On July 28, I asked my two male colleagues if they’d noticed anything strange about my hair over the previous month. Neither had an inkling (but I’m not really surprised at all!). On July 30, I posed the same question to visitors and the female’s only comment was my hair didn’t look as shiny as normal, and I agree. Maybe this is why people use the apple cider vinegar as a rinse? Leo asked if our hair is really meant to be so glossy? A good question and food for thought.
I turned a corner in the fourth week, and it feels like my hair, while still oily, isn’t AS oily. My regrowth is doing my head in though, and my hair definitely looks darker sans shampoo, but I’m avoiding the hairdresser for a while (they are so expensive in Switzerland, like most things!). I made a pact that when Plastic Free July finished, I would dye my own hair.
So today, August 1, the national day of Switzerland, I used the dreaded plastic gloves in the box of hair dye (argh!), and the plastic applicator tube (guilt!). While I feel like I’ve let the team down, I know I won’t be doing this too many times again in the future. Eventually my hair will be its natural, boring *gulp* mouse-brown colour. I may even try bulk henna in the future. But for now, that two-tone had to go! I did use a small dollop of the toning conditioner that came in the box, to try to set the colour. I have to admit my hair feels deliciously soft and weightless because of it!
I will definitely keep going without plastic bottles of shampoo and conditioner. Maybe down the track I’ll try a shampoo/soap bar, but I’ve made a pact to give this water-only experiment a chance until we go to Australia at the end of the year. I’ll slowly fade out the lemon rinse to maybe once every two weeks, then once a month, to see how that goes. I haven’t had any problems with itchiness or flakiness or a dry scalp, which is great.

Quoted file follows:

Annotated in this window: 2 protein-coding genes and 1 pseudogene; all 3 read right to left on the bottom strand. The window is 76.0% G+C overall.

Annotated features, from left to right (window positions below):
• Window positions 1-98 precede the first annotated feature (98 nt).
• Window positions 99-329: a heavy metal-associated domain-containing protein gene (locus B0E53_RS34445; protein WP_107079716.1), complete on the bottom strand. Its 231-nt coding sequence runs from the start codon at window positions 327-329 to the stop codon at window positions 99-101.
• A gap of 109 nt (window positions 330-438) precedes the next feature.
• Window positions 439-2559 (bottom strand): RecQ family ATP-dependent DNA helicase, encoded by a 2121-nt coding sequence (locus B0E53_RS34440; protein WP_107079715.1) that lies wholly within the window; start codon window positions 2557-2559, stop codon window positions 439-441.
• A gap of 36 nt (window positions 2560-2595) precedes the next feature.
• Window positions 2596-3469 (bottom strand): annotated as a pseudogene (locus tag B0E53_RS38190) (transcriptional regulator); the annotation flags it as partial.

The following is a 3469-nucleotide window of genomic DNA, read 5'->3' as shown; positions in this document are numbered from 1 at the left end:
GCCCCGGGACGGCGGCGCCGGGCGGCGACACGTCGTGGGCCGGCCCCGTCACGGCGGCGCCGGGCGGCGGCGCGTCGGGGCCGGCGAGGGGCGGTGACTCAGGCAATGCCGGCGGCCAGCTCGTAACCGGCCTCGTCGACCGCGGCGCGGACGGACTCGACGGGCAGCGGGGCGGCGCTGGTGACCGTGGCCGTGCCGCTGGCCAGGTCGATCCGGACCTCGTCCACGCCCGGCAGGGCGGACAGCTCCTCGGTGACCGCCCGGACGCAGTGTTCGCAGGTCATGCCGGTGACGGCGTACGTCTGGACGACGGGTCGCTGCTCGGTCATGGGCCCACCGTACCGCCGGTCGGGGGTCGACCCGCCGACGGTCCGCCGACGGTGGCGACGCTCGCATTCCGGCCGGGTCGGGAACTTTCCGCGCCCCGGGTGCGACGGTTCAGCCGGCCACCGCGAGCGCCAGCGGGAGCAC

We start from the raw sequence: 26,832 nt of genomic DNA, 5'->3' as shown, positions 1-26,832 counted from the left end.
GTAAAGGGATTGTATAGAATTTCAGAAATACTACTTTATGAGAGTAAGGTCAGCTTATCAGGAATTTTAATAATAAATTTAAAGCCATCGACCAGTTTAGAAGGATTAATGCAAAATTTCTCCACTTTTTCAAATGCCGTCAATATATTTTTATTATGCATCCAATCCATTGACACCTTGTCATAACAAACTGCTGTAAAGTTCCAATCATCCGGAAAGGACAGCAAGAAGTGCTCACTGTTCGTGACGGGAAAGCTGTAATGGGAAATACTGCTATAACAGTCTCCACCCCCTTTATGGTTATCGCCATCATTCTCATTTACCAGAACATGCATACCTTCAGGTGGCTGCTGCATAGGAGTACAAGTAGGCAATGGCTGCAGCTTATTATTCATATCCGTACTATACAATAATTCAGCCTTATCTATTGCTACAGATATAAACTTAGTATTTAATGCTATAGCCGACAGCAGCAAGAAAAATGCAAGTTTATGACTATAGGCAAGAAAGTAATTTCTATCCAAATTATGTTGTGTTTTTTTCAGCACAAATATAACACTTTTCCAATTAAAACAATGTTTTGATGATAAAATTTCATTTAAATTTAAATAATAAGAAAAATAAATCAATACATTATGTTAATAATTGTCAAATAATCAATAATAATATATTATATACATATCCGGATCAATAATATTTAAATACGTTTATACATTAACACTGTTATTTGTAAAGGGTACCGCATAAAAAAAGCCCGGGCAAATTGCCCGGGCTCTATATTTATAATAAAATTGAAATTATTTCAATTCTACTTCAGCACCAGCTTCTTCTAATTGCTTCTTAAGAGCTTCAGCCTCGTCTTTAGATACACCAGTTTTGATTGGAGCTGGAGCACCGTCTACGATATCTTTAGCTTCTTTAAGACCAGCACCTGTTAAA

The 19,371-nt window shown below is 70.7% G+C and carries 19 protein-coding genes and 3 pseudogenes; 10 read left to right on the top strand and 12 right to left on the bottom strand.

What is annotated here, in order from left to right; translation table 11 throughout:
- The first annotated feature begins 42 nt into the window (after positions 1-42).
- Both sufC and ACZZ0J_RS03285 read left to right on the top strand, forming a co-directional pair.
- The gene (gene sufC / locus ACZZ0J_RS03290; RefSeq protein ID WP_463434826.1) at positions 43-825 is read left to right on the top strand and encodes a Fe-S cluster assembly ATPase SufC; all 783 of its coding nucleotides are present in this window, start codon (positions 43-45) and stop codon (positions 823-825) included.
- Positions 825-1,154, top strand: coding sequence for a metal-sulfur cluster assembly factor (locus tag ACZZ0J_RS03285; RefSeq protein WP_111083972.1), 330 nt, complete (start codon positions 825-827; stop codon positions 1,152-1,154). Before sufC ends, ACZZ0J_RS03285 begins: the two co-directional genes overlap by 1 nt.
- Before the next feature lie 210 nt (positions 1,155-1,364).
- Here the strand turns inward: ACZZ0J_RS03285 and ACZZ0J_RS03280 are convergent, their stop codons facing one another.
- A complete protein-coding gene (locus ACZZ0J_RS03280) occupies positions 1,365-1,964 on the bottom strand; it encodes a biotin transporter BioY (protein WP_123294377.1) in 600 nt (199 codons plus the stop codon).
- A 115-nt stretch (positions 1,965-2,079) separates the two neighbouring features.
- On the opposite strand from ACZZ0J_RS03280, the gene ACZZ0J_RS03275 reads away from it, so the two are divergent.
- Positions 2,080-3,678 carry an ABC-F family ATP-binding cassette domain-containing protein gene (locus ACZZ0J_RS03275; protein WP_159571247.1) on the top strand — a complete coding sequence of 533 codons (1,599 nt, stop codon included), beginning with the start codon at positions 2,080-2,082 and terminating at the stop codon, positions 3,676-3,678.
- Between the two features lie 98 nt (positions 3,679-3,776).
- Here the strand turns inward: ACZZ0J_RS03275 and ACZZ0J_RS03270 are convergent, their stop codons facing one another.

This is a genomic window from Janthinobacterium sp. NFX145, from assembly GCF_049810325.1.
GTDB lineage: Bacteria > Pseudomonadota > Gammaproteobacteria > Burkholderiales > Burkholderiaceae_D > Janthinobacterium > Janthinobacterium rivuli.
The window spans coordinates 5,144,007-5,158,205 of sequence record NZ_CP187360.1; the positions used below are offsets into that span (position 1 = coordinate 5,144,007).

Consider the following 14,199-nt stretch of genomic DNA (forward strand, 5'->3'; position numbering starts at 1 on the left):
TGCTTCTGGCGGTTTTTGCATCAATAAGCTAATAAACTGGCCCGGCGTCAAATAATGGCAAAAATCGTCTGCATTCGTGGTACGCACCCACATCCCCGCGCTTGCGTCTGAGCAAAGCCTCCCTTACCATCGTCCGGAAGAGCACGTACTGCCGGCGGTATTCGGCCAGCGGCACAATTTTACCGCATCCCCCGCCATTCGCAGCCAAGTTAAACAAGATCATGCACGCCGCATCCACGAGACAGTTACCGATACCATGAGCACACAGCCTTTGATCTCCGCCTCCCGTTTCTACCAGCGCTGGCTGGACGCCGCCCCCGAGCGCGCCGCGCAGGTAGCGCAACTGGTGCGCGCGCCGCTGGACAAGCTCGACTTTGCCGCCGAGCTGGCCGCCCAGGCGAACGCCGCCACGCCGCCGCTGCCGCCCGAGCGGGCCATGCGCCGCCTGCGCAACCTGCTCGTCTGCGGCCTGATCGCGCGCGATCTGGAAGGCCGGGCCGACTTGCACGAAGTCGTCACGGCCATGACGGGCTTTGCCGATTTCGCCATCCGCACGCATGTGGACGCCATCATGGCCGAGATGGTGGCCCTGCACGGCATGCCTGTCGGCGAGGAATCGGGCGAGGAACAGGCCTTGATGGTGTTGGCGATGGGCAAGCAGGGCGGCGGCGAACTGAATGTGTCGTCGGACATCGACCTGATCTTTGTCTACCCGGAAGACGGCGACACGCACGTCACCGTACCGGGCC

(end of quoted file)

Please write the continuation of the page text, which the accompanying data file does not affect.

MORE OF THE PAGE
Do you do “no poo”? Have you tried washing with just water? Did you use lemon juice or apple cider vinegar? Do you swear by the baking soda method (a lot of people say it can be very drying)? I’d love to hear about how your experiments did or didn’t work for you.
If you’d like to read about more real-life no shampoo stories, here’s an article from The Art of Simple, from Just Primal Things (4 months with just water) and from The Hairpin (three years). You’ll find hundreds of examples doing a quick internet search. Of course they are all personal experiences and it differs for everyone, which is part of the fun (and patience required!) when trying something new.
Wishing you a wonderful day.
*I asked the local supermarket meat counter if I could use my own container. They said no for health and safety reasons. I had no time to find another butcher, so reluctantly accepted the steaks in a thin sheet of plastic, placed in a waxy paper sleeve. This is where my efforts really kicked in, knowing there had to be a better alternative out there …